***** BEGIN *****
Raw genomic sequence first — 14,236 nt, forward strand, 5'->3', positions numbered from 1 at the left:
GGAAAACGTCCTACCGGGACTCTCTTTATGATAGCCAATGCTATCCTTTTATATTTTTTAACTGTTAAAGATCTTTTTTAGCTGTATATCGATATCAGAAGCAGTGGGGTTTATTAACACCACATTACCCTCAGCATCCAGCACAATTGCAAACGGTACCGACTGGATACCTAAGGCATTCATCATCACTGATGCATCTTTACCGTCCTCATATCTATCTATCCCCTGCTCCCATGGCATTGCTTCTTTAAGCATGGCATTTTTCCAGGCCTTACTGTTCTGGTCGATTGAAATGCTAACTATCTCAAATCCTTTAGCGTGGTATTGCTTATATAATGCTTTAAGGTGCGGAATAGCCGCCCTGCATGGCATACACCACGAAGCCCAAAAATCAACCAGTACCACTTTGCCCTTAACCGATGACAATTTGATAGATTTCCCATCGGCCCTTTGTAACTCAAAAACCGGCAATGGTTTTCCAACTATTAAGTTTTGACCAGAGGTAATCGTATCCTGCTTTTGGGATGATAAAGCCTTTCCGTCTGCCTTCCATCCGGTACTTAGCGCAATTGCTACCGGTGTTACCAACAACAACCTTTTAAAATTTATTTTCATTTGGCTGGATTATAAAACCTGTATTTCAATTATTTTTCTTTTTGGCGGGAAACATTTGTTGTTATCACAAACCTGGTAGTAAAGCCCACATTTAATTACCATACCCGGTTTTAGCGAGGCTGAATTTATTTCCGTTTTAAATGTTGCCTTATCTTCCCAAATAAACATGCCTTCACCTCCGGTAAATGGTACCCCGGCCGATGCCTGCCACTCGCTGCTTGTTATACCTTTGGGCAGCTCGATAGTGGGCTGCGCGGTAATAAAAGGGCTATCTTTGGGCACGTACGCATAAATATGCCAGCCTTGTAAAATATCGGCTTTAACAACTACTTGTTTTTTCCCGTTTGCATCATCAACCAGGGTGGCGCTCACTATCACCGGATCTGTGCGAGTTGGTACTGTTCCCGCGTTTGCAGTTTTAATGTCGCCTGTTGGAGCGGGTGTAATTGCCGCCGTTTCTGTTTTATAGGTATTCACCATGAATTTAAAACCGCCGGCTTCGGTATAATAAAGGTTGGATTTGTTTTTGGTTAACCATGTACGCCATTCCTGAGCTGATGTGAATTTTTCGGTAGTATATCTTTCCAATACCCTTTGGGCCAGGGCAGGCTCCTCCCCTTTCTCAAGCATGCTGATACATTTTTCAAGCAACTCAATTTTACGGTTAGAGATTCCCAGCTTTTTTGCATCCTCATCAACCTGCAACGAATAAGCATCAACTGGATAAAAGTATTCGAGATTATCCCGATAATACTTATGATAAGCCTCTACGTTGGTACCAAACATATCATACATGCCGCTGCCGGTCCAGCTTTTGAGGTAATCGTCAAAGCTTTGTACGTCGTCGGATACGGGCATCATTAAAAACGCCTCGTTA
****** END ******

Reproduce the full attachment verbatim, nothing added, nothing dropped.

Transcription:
Raw genomic sequence first — 14,236 nt, forward strand, 5'->3', positions numbered from 1 at the left:
GGAAAACGTCCTACCGGGACTCTCTTTATGATAGCCAATGCTATCCTTTTATATTTTTTAACTGTTAAAGATCTTTTTTAGCTGTATATCGATATCAGAAGCAGTGGGGTTTATTAACACCACATTACCCTCAGCATCCAGCACAATTGCAAACGGTACCGACTGGATACCTAAGGCATTCATCATCACTGATGCATCTTTACCGTCCTCATATCTATCTATCCCCTGCTCCCATGGCATTGCTTCTTTAAGCATGGCATTTTTCCAGGCCTTACTGTTCTGGTCGATTGAAATGCTAACTATCTCAAATCCTTTAGCGTGGTATTGCTTATATAATGCTTTAAGGTGCGGAATAGCCGCCCTGCATGGCATACACCACGAAGCCCAAAAATCAACCAGTACCACTTTGCCCTTAACCGATGACAATTTGATAGATTTCCCATCGGCCCTTTGTAACTCAAAAACCGGCAATGGTTTTCCAACTATTAAGTTTTGACCAGAGGTAATCGTATCCTGCTTTTGGGATGATAAAGCCTTTCCGTCTGCCTTCCATCCGGTACTTAGCGCAATTGCTACCGGTGTTACCAACAACAACCTTTTAAAATTTATTTTCATTTGGCTGGATTATAAAACCTGTATTTCAATTATTTTTCTTTTTGGCGGGAAACATTTGTTGTTATCACAAACCTGGTAGTAAAGCCCACATTTAATTACCATACCCGGTTTTAGCGAGGCTGAATTTATTTCCGTTTTAAATGTTGCCTTATCTTCCCAAATAAACATGCCTTCACCTCCGGTAAATGGTACCCCGGCCGATGCCTGCCACTCGCTGCTTGTTATACCTTTGGGCAGCTCGATAGTGGGCTGCGCGGTAATAAAAGGGCTATCTTTGGGCACGTACGCATAAATATGCCAGCCTTGTAAAATATCGGCTTTAACAACTACTTGTTTTTTCCCGTTTGCATCATCAACCAGGGTGGCGCTCACTATCACCGGATCTGTGCGAGTTGGTACTGTTCCCGCGTTTGCAGTTTTAATGTCGCCTGTTGGAGCGGGTGTAATTGCCGCCGTTTCTGTTTTATAGGTATTCACCATGAATTTAAAACCGCCGGCTTCGGTATAATAAAGGTTGGATTTGTTTTTGGTTAACCATGTACGCCATTCCTGAGCTGATGTGAATTTTTCGGTAGTATATCTTTCCAATACCCTTTGGGCCAGGGCAGGCTCCTCCCCTTTCTCAAGCATGCTGATACATTTTTCAAGCAACTCAATTTTACGGTTAGAGATTCCCAGCTTTTTTGCATCCTCATCAACCTGCAACGAATAAGCATCAACTGGATAAAAGTATTCGAGATTATCCCGATAATACTTATGATAAGCCTCTACGTTGGTACCAAACATATCATACATGCCGCTGCCGGTCCAGCTTTTGAGGTAATCGTCAAAGCTTTGTACGTCGTCGGATACGGGCATCATTAAAAACGCCTCGTTA